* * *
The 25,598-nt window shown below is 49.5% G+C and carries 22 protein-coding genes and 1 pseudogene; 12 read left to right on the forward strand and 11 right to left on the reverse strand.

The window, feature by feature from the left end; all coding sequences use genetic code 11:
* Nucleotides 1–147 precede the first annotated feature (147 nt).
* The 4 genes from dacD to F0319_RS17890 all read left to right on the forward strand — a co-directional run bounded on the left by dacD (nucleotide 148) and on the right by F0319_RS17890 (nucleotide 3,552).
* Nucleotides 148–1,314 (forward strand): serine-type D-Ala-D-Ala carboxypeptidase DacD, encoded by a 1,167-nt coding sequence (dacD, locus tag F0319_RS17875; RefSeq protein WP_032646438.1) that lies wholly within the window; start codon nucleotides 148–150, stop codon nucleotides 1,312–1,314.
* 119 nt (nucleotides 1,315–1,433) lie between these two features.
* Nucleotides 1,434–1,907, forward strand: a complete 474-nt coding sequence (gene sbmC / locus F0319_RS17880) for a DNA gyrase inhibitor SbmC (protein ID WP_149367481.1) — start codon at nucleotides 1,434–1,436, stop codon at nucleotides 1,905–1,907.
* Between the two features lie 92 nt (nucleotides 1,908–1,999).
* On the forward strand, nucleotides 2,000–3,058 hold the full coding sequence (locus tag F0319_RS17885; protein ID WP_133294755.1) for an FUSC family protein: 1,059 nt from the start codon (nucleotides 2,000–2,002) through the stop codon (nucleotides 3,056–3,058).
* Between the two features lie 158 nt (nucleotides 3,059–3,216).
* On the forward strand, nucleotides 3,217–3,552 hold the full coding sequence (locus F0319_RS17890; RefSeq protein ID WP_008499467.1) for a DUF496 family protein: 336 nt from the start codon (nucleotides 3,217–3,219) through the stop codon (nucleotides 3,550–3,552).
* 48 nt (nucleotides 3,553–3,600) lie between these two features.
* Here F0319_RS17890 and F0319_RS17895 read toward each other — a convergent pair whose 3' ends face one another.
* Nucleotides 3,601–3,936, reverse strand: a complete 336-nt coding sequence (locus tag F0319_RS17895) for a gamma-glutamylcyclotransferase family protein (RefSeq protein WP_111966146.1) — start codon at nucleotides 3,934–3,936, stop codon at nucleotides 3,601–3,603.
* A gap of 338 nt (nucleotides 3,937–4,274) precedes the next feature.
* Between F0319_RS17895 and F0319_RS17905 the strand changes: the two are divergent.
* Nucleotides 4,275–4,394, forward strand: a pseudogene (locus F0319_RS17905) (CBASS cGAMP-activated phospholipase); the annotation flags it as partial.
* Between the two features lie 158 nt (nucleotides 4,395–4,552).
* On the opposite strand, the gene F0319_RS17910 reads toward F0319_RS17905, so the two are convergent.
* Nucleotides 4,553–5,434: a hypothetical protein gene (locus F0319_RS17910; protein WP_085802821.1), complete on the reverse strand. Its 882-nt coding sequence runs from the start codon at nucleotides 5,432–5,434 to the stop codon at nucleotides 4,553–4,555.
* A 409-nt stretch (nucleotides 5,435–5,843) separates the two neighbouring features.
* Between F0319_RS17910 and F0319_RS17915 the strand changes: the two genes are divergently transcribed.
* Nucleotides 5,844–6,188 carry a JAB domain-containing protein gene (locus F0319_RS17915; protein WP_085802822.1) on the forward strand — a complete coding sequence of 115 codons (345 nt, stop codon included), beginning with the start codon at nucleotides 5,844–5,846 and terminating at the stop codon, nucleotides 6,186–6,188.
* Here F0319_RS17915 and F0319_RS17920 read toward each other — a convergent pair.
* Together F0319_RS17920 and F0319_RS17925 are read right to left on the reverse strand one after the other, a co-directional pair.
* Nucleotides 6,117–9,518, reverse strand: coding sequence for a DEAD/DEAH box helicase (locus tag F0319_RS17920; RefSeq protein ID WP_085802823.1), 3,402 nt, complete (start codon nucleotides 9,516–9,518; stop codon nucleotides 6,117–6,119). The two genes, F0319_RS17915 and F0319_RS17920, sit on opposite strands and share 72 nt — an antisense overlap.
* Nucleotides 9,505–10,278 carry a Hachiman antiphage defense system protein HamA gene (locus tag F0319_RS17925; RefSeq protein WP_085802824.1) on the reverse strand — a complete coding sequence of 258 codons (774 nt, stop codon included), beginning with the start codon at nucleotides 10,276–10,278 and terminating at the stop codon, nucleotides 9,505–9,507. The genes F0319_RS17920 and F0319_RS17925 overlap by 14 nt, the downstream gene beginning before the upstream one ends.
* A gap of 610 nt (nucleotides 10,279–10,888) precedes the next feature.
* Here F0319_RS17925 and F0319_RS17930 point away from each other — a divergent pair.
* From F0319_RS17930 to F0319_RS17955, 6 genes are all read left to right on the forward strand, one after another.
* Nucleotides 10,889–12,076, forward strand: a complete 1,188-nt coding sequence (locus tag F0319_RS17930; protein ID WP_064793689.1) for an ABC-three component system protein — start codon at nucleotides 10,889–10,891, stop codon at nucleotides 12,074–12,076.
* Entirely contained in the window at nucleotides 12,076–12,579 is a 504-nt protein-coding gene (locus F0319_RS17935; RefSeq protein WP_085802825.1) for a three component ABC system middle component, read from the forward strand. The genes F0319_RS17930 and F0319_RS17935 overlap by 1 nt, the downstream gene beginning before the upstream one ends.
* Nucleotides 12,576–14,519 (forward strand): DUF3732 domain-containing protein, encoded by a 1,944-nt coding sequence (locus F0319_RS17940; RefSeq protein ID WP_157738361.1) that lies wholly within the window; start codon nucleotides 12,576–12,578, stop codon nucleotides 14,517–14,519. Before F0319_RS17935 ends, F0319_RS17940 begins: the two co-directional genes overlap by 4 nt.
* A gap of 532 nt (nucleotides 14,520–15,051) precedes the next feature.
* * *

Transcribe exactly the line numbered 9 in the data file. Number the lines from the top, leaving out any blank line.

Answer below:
* On the forward strand, nucleotides 2,000–3,058 hold the full coding sequence (locus tag F0319_RS17885; protein ID WP_133294755.1) for an FUSC family protein: 1,059 nt from the start codon (nucleotides 2,000–2,002) through the stop codon (nucleotides 3,056–3,058).